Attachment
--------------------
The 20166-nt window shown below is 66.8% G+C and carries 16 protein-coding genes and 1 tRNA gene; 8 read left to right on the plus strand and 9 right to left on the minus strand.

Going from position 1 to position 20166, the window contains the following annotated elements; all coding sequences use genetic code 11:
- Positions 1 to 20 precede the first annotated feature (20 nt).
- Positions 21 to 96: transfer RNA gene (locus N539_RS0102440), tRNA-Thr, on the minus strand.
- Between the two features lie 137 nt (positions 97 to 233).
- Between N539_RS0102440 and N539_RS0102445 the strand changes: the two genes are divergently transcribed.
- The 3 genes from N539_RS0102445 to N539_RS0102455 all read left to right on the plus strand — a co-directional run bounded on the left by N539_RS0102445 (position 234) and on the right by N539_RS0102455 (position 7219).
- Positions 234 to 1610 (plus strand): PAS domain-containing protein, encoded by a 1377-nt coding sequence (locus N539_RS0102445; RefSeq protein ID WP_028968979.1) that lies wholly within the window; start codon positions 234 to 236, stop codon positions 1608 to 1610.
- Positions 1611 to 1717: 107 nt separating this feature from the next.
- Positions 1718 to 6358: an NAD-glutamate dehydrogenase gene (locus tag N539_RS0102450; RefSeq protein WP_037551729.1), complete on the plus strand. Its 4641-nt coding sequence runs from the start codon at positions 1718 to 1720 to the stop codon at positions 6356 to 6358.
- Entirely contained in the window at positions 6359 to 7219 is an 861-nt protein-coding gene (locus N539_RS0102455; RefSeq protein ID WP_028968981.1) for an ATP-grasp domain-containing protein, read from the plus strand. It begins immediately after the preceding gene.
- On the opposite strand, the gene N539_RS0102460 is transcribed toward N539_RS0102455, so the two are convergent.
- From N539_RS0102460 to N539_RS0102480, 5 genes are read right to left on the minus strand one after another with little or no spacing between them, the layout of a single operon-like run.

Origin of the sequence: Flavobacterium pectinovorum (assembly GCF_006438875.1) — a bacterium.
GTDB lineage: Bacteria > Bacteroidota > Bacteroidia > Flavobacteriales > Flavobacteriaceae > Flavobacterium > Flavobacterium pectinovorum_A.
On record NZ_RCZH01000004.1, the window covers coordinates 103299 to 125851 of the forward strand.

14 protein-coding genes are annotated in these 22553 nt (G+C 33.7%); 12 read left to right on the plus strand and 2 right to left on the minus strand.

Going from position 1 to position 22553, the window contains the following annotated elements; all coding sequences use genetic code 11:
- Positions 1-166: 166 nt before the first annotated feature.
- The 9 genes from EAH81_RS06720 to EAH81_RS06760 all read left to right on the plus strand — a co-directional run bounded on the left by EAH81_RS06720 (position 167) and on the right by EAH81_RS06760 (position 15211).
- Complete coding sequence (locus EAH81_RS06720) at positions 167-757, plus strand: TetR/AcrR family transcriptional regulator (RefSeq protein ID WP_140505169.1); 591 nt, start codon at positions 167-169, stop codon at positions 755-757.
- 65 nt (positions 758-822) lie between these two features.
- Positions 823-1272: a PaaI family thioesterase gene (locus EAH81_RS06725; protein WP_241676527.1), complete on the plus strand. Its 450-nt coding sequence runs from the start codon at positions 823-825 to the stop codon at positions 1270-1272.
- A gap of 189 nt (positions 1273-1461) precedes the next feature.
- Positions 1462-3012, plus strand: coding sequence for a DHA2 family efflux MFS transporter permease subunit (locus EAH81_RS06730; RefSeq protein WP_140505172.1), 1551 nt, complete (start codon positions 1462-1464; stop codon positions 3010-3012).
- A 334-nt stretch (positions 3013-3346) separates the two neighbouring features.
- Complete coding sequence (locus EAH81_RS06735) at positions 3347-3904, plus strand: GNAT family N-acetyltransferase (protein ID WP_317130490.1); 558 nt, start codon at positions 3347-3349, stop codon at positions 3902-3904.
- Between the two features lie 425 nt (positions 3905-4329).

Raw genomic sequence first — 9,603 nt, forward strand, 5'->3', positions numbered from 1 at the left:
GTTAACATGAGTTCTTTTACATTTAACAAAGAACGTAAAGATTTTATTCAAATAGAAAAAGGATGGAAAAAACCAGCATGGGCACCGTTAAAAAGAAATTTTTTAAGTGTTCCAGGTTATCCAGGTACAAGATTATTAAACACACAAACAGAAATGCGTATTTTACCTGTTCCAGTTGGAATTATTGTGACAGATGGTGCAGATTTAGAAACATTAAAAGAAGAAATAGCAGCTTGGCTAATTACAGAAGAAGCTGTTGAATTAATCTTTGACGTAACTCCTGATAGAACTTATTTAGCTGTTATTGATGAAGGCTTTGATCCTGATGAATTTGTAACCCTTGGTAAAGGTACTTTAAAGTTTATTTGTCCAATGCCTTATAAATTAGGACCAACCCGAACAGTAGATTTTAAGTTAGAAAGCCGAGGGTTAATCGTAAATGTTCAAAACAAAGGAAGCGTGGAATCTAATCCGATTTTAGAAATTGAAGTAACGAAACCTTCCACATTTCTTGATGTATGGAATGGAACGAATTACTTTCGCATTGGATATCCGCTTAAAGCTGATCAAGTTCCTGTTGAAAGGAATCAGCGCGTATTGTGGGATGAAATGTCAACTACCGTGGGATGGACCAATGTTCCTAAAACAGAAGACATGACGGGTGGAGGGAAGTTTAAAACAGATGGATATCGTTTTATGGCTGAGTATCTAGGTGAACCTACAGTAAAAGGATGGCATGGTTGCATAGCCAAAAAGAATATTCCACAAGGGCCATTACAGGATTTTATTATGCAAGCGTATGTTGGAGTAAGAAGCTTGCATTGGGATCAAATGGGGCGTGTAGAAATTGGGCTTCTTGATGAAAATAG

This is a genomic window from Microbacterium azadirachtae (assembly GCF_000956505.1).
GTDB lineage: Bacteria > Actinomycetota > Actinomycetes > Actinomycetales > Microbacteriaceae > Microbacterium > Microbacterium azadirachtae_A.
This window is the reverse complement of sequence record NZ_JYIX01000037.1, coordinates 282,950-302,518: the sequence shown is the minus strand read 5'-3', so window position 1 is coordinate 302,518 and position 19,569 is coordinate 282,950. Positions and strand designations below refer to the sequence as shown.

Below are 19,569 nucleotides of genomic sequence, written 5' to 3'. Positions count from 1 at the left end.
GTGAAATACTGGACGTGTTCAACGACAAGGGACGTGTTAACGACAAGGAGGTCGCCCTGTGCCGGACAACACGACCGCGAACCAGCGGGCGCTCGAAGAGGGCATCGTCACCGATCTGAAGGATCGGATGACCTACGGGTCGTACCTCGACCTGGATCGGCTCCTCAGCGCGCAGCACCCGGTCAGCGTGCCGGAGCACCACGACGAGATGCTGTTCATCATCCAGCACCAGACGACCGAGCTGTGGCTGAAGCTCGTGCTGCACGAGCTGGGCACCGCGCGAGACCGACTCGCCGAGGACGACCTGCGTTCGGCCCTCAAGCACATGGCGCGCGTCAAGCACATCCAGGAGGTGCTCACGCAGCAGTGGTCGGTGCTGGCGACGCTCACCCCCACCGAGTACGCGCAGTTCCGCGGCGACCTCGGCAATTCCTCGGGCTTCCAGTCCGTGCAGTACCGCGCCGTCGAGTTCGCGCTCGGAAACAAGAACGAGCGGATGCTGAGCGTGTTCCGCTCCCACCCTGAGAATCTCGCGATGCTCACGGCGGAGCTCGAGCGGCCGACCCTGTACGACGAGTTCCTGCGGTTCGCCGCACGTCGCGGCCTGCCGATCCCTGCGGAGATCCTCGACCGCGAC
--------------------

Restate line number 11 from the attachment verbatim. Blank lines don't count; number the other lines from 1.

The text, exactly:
- Entirely contained in the window at positions 6359 to 7219 is an 861-nt protein-coding gene (locus N539_RS0102455; RefSeq protein ID WP_028968981.1) for an ATP-grasp domain-containing protein, read from the plus strand. It begins immediately after the preceding gene.